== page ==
• Alex Davies says:

    A Google search tells me that solicitation is an offence under Michigan Compiled Laws 750.448, which apparently is a statute dating from 1931. Apparently solicitation means soliciting ‘another person … to commit prostitution or to do any other lewd or immoral act’. The ‘any other lewd or immoral act’ part seems pretty broad. I guess anybody using a dating app (at any rate one such as Grindr, which I understand is mainly used to arrange casual sex) could be said to be soliciting for ‘lewd’ or ‘immoral’ acts, depending how one defines ‘lewd’ and ‘immoral’. The prostitution part, however, is pretty straightforward. I guess we just have to wait to find out which part of the wording of the statute is being referred to. Whatever the Michigan Legislature had in mind in 1931, I can only imagine that a court today would not interpret ‘lewd’ or ‘immoral’ as including homosexuality. Does Slipped Disc have any readers from the Michigan bar?

    • John Marks says:

      I was not a member of the Michigan bar, but, this is not really a Michigan issue, it is a Federal issue; actually, more than one Federal issue. (My 14.5 minutes of fame happened long ago, helping Alan Dershowitz win a new trial for Claus von Bülow; the resulting PTSD made me become a classical music record producer.)

      The more important issue is, “void for vagueness.” If a penal statute is insufficiently specific, which means, does a normal person understand well enough what is being prohibited that he can avoid doing it, then the courts usually invalidate the statute because it vests too much power in “the cop on the beat” to decide for him or herself what is “lewd ” or “immoral.”

      The macro but more nebulous is whether the US Supreme Court’s invalidation of state statues criminalizing homosexual sexual relations invalidates the statute “as applied.” I no longer practice law, but, the easy win I think is “void for vagueness.” The statute does not specifically mention (as quoted) homosexual acts, so, that is the threshold you have to get over.

      As a law-review-article issue, whether the statute is only applied rarely and then only for political or scores-settling purposes, the issue of a “desuetudinal” statute, could be raised.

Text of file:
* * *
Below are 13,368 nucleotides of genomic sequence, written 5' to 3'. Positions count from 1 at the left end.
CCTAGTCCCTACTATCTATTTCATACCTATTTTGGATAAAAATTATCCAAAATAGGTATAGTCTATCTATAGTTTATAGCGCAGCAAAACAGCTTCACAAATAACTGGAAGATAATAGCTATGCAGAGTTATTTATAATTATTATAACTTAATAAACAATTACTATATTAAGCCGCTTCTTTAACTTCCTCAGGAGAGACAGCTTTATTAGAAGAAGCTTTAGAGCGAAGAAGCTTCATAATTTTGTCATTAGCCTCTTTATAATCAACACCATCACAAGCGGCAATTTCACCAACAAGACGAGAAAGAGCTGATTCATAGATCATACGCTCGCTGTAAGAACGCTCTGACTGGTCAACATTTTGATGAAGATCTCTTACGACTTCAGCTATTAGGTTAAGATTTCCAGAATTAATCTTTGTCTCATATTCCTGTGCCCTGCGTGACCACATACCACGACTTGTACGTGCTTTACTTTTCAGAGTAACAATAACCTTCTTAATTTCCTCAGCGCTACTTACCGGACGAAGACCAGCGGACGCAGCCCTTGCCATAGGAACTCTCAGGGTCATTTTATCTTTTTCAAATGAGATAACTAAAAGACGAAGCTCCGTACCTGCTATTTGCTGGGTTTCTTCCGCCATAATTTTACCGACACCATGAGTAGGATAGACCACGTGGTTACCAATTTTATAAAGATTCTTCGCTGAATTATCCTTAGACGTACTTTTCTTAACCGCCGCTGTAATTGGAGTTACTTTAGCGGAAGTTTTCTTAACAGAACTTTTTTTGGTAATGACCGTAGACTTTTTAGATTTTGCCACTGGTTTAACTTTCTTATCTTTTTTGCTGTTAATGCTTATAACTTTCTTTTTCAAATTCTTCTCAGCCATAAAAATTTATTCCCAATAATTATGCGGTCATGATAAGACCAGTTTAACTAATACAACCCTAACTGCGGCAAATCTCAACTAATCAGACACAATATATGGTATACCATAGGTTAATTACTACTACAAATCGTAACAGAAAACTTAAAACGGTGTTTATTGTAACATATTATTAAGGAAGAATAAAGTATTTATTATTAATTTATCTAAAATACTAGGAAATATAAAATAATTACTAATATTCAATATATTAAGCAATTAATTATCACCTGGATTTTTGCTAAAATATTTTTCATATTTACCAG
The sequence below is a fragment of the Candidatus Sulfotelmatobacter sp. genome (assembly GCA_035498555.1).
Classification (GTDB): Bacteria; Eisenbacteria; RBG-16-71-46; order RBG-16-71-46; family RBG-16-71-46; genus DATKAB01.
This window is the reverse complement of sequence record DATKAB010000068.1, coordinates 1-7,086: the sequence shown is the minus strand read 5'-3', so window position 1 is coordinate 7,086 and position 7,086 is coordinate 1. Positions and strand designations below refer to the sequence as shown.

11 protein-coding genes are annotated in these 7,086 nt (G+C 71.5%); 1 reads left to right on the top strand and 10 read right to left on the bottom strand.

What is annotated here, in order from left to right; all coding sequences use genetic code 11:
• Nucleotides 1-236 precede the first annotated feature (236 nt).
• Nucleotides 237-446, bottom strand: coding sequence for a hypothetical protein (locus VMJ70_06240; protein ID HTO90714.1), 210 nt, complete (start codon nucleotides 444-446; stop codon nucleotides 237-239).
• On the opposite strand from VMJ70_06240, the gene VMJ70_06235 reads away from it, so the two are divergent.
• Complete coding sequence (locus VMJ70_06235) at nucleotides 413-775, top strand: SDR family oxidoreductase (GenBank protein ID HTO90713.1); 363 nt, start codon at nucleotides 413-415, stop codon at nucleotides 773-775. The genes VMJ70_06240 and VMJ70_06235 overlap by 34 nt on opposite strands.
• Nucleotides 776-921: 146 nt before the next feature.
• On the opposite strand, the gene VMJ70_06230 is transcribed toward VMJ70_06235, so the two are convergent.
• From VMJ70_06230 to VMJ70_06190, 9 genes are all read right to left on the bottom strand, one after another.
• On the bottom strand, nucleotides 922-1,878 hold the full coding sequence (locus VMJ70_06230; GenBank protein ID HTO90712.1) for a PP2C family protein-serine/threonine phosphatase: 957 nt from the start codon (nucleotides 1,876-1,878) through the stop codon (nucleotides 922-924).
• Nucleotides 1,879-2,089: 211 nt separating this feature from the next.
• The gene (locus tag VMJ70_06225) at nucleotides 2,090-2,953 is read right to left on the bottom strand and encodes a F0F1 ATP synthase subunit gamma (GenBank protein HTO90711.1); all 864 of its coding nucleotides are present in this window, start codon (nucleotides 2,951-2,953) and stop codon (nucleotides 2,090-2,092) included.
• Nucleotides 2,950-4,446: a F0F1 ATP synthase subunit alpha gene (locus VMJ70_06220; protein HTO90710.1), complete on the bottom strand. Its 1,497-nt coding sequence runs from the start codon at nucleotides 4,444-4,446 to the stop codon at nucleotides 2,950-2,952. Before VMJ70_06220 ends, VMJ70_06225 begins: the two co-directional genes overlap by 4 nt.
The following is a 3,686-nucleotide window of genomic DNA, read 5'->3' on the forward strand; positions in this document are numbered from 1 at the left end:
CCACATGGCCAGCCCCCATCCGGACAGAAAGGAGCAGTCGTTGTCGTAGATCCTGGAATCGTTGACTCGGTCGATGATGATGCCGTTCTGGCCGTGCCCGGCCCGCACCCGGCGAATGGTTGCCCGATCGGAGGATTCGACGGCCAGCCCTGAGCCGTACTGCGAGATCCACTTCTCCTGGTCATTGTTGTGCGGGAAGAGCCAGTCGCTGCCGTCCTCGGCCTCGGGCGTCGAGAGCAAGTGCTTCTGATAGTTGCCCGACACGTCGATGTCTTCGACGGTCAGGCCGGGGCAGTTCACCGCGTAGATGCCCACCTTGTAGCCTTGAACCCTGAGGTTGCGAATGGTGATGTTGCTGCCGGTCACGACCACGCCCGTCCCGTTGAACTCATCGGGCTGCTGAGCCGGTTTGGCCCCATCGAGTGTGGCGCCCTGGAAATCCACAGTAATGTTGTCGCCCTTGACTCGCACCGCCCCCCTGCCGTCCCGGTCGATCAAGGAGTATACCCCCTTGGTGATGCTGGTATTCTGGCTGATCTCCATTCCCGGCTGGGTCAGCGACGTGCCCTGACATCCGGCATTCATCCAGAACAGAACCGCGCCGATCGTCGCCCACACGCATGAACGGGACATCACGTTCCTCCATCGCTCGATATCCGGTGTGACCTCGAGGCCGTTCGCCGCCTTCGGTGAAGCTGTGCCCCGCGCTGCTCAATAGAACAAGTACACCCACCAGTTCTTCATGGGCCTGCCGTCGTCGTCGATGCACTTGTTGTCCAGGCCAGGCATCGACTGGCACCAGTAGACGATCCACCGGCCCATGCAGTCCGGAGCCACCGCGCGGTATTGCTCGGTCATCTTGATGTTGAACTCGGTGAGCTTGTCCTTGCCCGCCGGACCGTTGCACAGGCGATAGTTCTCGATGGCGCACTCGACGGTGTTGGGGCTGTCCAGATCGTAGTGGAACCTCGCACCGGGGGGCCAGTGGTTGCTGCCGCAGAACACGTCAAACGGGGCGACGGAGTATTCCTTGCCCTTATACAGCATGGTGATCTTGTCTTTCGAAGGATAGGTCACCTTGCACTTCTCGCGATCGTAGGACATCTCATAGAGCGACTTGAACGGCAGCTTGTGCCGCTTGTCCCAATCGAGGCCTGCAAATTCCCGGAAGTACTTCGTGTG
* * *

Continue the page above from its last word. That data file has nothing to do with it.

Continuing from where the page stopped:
Speaking as an educated layperson rather than as a retired lawyer, I will say, it sounds fishy to me.

      john marks

      • Alex Davies says:

        Thanks, that’s very interesting and introduces various aspects that would be entirely unknown to me from this side of the Atlantic. It makes sense that a nearly 100-year-old statute could not be used to prosecute somebody for doing something that millions of Americans do every day without fear of prosecution simply because the defendant is famous.

        Interestingly, although I appreciate that the analogy is relevant only up to a point, after male homosexuality was partially decriminalised in England and Wales in 1967, prosecutions for homosexual offences actually increased, as the police and courts enforced the remaining laws all the more vigorously. As recently as 1998 there was widespread outrage when seven men (known as the Bolton 7) were prosecuted, and convicted, for engaging in group sex, an activity which people knew to be in theory illegal but generally assumed would never be prosecuted. The case was further complicated by the fact that one of the participants was 17 and a half years old, and the age of consent at the time was set at 18 for homosexuals but 16 for heterosexuals. Again, I don’t think anybody really imagined that the Crown would consider it in the public interest to prosecute 16- and 17-year-olds and their partners for doing something that would be perfectly legal were they heterosexual.

        Presumably if a person were to have solicited for prostitution that would be a much more straightforward matter. If A were to send B a message on a dating app offering money for sex that presumably is not a grey area as far as the law is concerned, since prostitution is both clearly defined and routinely prosecuted.